Tuesday, October 27, 2015

UK Independant: "Medical marijuana research being stifled by US government"

   The federal government is strangling vital research into medical marijuana, claims a report by a major US think-tank. “Statutory, regulatory, bureaucratic, and cultural barriers have paralysed science and threatened the integrity of research freedom in this area,” says the report by the Brookings Institution.

   The report’s authors, John Hudak and Grace Wallack, say the debate is not really about marijuana at all. Rather, it is about scientific freedom, and improving public health. Right now, the Food and Drug Administration classifies marijuana as a Schedule I substance, with “no medically accepted use.”
Researchers have to go through an onerous application process to acquire medical marijuana for studies, and can wait years to get officially sanctioned product from the one legal growing facility in Mississippi.

   "These bureaucratic policies are not only unscientific, they lack common sense," Paul Armentano, deputy director of the National Organisation for the Reform of Marijuana Laws Foundation, told The Independent. He said the agencies that control research into marijuana also oversee federal prohibition of marijuana, so are naturally inclined to stymie research. The lack of federal support makes universities leery of compromising their reputations by studying medical marijuana, the report says.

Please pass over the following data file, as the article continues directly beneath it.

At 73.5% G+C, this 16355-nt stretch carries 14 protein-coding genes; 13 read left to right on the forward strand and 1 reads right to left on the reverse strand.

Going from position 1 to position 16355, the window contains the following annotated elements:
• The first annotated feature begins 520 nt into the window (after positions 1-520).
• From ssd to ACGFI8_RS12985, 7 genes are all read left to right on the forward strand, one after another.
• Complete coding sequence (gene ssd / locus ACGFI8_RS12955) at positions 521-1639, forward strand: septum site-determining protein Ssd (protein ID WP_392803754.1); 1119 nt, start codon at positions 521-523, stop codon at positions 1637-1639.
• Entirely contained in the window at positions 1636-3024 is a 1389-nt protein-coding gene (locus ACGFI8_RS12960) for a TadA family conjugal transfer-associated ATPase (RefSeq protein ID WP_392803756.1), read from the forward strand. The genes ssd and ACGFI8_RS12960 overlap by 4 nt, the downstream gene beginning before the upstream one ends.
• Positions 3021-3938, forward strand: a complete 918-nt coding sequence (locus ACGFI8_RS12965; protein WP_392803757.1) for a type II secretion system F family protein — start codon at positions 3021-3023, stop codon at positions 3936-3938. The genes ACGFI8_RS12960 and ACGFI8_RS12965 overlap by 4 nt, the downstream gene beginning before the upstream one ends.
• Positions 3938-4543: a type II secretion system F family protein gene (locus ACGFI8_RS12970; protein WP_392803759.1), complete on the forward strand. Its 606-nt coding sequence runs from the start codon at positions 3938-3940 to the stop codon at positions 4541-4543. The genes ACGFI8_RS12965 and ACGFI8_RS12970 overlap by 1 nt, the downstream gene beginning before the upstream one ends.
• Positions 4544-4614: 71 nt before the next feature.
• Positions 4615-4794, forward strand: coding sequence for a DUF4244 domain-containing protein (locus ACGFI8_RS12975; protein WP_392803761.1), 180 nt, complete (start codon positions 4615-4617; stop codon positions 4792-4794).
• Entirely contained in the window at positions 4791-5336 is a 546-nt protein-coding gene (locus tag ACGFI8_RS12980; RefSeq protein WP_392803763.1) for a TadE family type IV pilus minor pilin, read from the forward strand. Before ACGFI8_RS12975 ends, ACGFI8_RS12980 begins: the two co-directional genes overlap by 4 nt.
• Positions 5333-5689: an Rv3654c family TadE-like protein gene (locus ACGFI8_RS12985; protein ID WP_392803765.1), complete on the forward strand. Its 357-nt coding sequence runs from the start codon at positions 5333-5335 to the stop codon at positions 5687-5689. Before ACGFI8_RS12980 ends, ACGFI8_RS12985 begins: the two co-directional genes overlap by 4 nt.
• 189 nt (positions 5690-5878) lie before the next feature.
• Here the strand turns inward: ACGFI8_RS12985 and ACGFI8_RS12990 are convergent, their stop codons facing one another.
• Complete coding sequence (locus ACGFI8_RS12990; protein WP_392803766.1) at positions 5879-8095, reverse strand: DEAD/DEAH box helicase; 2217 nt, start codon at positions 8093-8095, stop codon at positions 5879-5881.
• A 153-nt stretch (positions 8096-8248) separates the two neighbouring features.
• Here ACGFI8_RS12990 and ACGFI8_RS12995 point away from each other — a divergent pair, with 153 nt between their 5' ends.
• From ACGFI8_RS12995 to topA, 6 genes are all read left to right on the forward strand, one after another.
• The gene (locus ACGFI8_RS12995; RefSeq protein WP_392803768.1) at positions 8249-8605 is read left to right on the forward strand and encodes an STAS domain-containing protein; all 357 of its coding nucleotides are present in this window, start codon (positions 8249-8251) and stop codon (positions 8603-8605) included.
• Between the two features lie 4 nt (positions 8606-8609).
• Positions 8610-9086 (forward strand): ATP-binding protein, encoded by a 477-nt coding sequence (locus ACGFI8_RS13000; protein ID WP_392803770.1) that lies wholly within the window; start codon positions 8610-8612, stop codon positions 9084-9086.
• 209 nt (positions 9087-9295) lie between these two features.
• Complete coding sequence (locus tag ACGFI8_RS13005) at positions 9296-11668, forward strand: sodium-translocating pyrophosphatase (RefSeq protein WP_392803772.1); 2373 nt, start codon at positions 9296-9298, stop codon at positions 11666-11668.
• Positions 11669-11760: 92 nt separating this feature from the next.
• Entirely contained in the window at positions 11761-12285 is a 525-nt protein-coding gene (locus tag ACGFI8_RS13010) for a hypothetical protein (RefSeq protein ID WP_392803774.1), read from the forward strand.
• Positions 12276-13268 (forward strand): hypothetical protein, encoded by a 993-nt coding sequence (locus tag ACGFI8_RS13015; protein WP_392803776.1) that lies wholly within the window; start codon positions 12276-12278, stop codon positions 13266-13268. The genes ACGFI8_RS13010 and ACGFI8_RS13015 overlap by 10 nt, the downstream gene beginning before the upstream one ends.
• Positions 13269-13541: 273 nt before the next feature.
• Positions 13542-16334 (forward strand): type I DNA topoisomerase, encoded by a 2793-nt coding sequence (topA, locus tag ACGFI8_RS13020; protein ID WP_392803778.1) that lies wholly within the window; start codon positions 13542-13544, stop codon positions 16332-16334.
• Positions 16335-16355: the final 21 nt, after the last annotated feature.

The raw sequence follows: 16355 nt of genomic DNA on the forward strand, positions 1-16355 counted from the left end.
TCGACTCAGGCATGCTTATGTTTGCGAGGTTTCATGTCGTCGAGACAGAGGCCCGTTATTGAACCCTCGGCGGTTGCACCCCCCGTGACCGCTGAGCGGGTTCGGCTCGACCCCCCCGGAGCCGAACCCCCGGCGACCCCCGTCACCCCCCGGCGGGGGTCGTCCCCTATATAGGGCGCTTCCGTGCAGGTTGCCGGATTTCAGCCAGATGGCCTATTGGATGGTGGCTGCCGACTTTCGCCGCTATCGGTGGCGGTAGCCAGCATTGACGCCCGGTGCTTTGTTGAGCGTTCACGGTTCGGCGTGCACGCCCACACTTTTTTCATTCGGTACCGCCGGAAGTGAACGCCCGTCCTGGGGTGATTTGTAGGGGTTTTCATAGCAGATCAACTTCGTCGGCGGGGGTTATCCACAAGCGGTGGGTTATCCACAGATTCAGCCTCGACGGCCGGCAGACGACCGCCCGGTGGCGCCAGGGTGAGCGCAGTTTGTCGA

So what’s to be done? Activists and lobbyists focus on rescheduling marijuana to a Schedule II drug, but according to the authors, that is not enough. Scientists need comprehensive reforms, like expanding the Compassionate Use Programme and an end to the federal monopoly on legal marijuana production.

   An act of Congress could cut through the tangled regulations, and as it happens, there is a bipartisan bill wending its way through Congress now. The bipartisan CARERS act would end federal prohibition of marijuana, and allow each state to craft its own policies on medical marijuana.
Mr Armentano was not optimistic. He said there' was already ample scientific evidence that cannabis had medical utility, but that "science has never driven marijuana policy. If it did, the United States would already have a very different policy in place."

   Dan Riffle, who handles federal lobbying at the Marijuana Policy Project went a step further. "Marijuana, like alcohol, is a drug that is used primarily by adults in social settings, and like alcohol, should be removed from the list of controlled substances altogether and regulated as such," he said.
Riffle praised the CARERS Act, but points out it would have to get past the "old-school drug warriors" of the House and Senate Judiciary Committees.


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